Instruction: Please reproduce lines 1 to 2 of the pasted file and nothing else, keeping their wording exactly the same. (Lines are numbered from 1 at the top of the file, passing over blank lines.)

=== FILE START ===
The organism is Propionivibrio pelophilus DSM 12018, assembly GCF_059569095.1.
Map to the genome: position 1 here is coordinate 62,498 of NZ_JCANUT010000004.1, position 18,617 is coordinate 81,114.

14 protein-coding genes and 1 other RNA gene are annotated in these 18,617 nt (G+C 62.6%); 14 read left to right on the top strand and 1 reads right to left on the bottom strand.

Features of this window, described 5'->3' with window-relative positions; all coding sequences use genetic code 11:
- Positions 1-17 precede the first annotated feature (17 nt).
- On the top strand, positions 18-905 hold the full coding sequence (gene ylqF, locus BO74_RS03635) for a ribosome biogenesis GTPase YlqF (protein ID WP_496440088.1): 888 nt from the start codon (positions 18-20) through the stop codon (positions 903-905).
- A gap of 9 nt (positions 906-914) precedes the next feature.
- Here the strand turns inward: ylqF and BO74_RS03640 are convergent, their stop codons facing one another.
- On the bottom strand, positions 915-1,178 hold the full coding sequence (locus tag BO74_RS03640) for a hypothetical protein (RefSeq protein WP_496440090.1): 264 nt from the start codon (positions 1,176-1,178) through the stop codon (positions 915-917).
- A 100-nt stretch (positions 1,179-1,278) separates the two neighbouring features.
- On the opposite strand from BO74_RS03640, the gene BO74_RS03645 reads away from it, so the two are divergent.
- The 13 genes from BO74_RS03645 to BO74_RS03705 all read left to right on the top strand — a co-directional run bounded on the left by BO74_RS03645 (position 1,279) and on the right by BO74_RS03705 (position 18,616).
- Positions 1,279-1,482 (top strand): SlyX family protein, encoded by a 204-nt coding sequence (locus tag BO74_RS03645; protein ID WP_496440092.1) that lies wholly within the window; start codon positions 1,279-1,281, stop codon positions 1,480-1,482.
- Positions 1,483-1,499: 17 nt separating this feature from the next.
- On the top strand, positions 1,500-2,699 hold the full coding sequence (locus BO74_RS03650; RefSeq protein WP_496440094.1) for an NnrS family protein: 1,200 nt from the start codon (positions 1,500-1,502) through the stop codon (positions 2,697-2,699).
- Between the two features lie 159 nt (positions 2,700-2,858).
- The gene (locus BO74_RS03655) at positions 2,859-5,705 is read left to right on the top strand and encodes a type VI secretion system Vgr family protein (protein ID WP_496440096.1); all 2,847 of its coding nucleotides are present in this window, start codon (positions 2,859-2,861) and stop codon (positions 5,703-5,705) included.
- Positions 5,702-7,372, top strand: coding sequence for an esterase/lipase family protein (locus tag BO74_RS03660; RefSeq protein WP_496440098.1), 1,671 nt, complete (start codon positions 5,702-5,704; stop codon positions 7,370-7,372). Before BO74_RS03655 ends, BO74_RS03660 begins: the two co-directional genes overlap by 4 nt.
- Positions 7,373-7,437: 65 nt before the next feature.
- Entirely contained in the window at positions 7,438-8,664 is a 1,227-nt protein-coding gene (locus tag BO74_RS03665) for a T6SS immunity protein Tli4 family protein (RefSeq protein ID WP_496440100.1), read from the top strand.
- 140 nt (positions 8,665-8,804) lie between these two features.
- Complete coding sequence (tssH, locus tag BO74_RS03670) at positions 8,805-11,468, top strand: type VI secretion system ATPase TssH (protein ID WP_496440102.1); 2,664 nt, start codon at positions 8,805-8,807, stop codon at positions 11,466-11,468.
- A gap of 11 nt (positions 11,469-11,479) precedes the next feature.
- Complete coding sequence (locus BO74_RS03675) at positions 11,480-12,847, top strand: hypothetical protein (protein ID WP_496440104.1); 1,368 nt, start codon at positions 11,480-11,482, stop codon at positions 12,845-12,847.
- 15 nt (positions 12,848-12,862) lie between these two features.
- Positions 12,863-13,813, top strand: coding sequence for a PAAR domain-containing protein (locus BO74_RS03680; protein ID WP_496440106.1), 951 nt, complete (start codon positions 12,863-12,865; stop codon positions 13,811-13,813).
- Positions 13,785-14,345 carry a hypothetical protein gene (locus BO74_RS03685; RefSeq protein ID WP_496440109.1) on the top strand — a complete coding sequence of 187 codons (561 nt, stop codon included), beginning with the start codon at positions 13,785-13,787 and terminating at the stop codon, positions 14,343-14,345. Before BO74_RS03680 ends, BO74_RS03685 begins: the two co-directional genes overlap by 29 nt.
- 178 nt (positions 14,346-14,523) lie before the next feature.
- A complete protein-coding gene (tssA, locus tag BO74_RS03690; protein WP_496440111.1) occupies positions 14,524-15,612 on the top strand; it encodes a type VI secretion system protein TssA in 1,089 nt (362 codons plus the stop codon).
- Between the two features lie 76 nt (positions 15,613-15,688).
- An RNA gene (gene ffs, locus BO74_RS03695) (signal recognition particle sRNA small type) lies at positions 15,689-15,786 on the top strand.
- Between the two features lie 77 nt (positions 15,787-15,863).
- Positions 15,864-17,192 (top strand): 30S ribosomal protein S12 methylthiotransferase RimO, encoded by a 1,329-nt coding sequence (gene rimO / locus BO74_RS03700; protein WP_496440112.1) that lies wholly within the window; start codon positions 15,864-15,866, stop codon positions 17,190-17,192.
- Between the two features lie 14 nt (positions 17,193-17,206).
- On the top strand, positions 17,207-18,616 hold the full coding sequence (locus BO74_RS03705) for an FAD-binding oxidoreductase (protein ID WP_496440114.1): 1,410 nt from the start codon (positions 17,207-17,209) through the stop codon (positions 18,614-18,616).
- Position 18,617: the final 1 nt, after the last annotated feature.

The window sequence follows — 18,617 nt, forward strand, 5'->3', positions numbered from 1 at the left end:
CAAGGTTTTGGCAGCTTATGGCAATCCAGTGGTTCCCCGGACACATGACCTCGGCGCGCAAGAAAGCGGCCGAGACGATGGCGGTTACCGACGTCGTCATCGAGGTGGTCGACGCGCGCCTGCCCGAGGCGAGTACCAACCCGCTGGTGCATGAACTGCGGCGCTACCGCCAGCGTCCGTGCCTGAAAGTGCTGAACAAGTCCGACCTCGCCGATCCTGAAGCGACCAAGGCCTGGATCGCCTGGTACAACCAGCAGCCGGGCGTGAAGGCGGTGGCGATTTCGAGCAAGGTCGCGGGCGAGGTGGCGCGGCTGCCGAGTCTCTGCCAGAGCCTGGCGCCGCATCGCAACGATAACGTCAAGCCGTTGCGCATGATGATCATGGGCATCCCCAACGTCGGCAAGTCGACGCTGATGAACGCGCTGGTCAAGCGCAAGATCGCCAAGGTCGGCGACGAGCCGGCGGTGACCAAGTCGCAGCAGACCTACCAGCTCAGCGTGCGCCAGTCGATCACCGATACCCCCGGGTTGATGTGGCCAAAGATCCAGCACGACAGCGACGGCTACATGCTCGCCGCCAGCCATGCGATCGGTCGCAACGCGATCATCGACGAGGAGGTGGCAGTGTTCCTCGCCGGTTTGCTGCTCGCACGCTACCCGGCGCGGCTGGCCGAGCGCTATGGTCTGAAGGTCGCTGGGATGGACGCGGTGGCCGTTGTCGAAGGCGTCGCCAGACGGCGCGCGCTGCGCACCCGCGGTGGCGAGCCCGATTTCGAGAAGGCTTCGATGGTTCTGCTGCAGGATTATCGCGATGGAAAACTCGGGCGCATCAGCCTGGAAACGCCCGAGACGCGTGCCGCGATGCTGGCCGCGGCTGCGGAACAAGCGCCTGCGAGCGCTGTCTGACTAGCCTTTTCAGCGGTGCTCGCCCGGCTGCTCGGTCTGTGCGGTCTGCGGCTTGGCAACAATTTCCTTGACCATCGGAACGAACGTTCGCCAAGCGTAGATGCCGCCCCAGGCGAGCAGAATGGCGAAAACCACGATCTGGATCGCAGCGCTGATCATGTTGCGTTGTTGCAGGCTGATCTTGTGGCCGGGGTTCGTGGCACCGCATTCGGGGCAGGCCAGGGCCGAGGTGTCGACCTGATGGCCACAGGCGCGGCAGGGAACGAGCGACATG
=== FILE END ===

The organism is Propionivibrio pelophilus DSM 12018, assembly GCF_059569095.1.
Map to the genome: position 1 here is coordinate 62,498 of NZ_JCANUT010000004.1, position 18,617 is coordinate 81,114.